Helena, the wealthiest of the girls, is now the High Priestess of the coven. Elle, a healing witch, is living a life as a normal housewife, with her partner unaware of her abilities. Niamh, who has multiple abilities, is working as a country vet, still mourning the loss of her partner. Leonie, the only black one of the group, has started her own more inclusive and intersectional coven called Diaspora in which she welcomes witches from all cultural backgrounds as well as lesbians and transgender witches. 
This book begins with a couple of young people. One of them, Elle's daughter Holly, is showing signs of magical abilities, and Elle asks Niamh for help in introducing the whole idea of witches to her, as well as giving her some training. The other is a young man, Theo, who seems to have extraordinary abilities and caused damage to the school he was attending. Helena has retrieved him and imprisoned him, and he is in great distress. She asks Niamh to come and help, even though Niamh is no longer part of the HMRC.
It is obvious from the beginning that Helena is the most traditional and staid of the group, as well as being the one who likes the power she wields. I enjoyed getting to know the way that this imagined world worked, with witches in general more powerful than warlocks, and them having separate administrative structures while still with the witches as the ultimate decision-makers. 
We also learn the mythology of their creation and the creatures, demons, that they, as representatives of Gaia, are supposed to hold the world against. There are different kinds of witches, with certain attributes and some, with more power, who have combined skills. 
I was quite enjoying this book and seeing how the different women lived, but few of them were complex characters, with none of the younger characters in the book having a real voice, despite their importance to the plot. 
I did get frustrated with some of the characters, and with some of the later plot elements, particularly with the note on which the book ended. I realize that it was likely structured this way to encourage the reader to continue with the following book in the series, but it didn't sit well with me.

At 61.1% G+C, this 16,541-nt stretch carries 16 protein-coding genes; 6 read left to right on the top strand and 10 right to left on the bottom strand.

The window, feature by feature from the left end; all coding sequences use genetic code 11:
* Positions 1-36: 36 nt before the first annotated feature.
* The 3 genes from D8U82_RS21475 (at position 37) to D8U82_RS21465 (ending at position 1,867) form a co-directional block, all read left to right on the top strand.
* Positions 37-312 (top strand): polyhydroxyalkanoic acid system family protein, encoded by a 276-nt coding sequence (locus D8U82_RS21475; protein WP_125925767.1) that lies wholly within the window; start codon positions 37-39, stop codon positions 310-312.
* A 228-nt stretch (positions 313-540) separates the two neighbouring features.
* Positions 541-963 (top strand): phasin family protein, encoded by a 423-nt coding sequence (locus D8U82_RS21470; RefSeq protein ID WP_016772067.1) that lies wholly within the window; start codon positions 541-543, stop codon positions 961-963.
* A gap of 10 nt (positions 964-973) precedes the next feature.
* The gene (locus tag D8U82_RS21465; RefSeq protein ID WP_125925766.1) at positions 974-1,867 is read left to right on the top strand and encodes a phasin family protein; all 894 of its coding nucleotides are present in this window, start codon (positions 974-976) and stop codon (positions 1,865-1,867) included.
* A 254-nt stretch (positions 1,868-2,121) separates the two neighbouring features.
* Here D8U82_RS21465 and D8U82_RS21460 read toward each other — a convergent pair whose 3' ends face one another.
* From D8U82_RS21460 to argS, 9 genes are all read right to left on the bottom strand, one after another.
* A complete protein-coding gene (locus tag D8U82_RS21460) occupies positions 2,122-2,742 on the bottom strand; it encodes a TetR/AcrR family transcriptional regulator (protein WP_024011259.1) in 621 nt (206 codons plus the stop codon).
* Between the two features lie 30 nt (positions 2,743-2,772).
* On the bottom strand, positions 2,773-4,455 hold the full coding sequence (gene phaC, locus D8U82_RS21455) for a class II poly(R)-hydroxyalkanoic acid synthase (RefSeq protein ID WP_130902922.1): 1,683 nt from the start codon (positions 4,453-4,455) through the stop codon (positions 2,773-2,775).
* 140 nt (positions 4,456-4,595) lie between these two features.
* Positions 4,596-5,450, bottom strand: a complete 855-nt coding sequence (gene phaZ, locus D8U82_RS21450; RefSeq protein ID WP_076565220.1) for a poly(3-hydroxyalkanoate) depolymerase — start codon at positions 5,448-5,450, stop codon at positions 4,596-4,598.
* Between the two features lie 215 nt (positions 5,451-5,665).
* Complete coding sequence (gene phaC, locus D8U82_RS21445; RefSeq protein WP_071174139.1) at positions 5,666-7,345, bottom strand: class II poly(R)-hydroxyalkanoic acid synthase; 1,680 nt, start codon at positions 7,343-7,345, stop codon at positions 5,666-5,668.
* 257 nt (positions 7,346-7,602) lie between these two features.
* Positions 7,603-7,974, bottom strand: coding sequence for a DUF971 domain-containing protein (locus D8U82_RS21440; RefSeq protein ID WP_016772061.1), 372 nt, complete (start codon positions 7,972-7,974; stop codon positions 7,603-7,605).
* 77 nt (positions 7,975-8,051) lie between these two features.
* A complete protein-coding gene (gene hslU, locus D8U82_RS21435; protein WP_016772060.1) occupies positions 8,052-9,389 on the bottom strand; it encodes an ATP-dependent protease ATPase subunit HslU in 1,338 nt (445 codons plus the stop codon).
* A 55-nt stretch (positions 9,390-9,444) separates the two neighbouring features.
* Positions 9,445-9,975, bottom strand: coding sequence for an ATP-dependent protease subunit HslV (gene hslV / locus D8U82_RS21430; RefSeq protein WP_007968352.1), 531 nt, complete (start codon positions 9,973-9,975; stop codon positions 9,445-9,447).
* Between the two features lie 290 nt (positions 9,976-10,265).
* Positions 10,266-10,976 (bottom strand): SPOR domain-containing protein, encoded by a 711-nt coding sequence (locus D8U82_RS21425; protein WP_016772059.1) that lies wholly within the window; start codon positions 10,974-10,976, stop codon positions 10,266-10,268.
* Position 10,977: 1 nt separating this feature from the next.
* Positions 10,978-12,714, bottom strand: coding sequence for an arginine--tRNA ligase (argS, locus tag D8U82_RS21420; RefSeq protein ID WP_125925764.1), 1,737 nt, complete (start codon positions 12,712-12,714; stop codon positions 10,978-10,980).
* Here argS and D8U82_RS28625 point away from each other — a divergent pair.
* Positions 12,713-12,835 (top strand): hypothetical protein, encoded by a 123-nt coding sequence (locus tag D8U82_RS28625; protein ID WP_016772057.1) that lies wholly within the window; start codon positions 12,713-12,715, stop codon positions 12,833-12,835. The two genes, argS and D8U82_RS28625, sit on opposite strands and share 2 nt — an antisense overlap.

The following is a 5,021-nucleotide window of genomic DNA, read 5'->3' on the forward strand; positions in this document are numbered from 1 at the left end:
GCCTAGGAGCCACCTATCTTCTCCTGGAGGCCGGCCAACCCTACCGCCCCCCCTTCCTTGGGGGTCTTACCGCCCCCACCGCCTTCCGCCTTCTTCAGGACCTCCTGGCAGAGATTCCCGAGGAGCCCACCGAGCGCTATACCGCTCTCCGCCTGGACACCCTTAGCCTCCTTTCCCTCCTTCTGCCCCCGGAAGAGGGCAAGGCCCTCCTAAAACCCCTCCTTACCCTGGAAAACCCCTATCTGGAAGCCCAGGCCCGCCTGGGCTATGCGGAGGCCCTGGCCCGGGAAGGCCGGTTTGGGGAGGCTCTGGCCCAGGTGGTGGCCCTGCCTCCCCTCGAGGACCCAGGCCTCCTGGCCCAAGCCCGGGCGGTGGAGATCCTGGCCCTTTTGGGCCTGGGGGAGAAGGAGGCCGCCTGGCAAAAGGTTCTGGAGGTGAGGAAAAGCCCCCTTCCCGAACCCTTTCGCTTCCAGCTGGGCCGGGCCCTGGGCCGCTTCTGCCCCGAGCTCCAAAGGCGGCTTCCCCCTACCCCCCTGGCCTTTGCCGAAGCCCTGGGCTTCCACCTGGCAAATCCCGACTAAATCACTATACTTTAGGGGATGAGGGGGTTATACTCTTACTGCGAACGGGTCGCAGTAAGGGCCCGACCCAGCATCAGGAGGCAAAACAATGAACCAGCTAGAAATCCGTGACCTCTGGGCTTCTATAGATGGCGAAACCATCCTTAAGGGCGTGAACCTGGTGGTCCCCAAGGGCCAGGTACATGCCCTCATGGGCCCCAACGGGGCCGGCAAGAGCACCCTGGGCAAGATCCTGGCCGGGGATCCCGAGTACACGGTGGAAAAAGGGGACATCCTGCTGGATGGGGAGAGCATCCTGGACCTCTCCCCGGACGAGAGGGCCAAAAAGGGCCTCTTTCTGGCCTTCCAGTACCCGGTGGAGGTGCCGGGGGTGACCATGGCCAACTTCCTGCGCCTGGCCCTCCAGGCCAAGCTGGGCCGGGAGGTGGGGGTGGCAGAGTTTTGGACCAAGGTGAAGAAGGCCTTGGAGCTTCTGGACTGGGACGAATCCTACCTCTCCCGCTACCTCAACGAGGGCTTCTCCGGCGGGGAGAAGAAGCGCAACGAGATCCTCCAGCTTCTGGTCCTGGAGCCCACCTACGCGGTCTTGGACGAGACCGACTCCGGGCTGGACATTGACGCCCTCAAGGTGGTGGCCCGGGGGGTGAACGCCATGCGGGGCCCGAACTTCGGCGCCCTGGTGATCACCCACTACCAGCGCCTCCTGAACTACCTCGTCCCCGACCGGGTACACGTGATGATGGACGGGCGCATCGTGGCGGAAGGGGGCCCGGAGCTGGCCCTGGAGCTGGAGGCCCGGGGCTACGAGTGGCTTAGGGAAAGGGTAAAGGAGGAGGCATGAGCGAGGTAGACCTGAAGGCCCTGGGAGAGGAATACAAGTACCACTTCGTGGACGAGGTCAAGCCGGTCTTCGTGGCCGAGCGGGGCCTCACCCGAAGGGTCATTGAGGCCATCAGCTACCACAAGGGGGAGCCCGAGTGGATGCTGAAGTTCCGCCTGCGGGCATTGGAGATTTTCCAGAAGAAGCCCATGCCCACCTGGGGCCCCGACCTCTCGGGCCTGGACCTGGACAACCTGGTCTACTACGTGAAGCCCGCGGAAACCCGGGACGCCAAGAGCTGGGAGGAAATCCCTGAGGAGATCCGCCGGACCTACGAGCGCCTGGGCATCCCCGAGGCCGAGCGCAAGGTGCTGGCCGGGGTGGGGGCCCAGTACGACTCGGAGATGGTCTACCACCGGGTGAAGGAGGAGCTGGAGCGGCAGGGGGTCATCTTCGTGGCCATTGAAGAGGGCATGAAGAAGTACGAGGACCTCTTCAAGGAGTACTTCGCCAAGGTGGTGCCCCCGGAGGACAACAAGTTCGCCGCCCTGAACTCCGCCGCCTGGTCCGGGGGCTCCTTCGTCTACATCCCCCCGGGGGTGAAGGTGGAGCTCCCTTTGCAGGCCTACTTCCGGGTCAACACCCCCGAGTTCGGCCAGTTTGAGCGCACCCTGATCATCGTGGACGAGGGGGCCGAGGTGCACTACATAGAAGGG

Sunday 17 March 2024


Finished March 8
Homecoming by Kate Morton

This novel starts in the past, on New Year's Day in 1959, and moves back and forth between that 1959  and the near present, late 2018. The 1959 portion takes place in the Adelaide Hills, around a family, the Turners, that lived in a large house that had a sad past, built for a wife that never arrived. The first scene is an interesting one, letting us into the mind of Isabel Turner, a woman who is beginning to question the life she lives. It also ends on an interesting mysterious note with the arrival at the house of a man Isabel hadn't expected. This is followed by tragedy nearly a year later, with a local man, Percy Summers, the one to make the sad discovery on Christmas Eve. 
This present day part of the novel starts in London, but is set mostly in Australia. Jess, a journalist, is off to meet a friend after time spent at her favourite museum, and grabs a cab as rain begins. She receives a call from Australia, where she was born and grown up, telling her of her grandmother's hospitalization after a fall. Jess travels back to Australia, where she finds herself alone in her grandmother's large house, and begins to reflect on memories as well as look for reasons for her grandmother visiting a part of the house that led to her fall.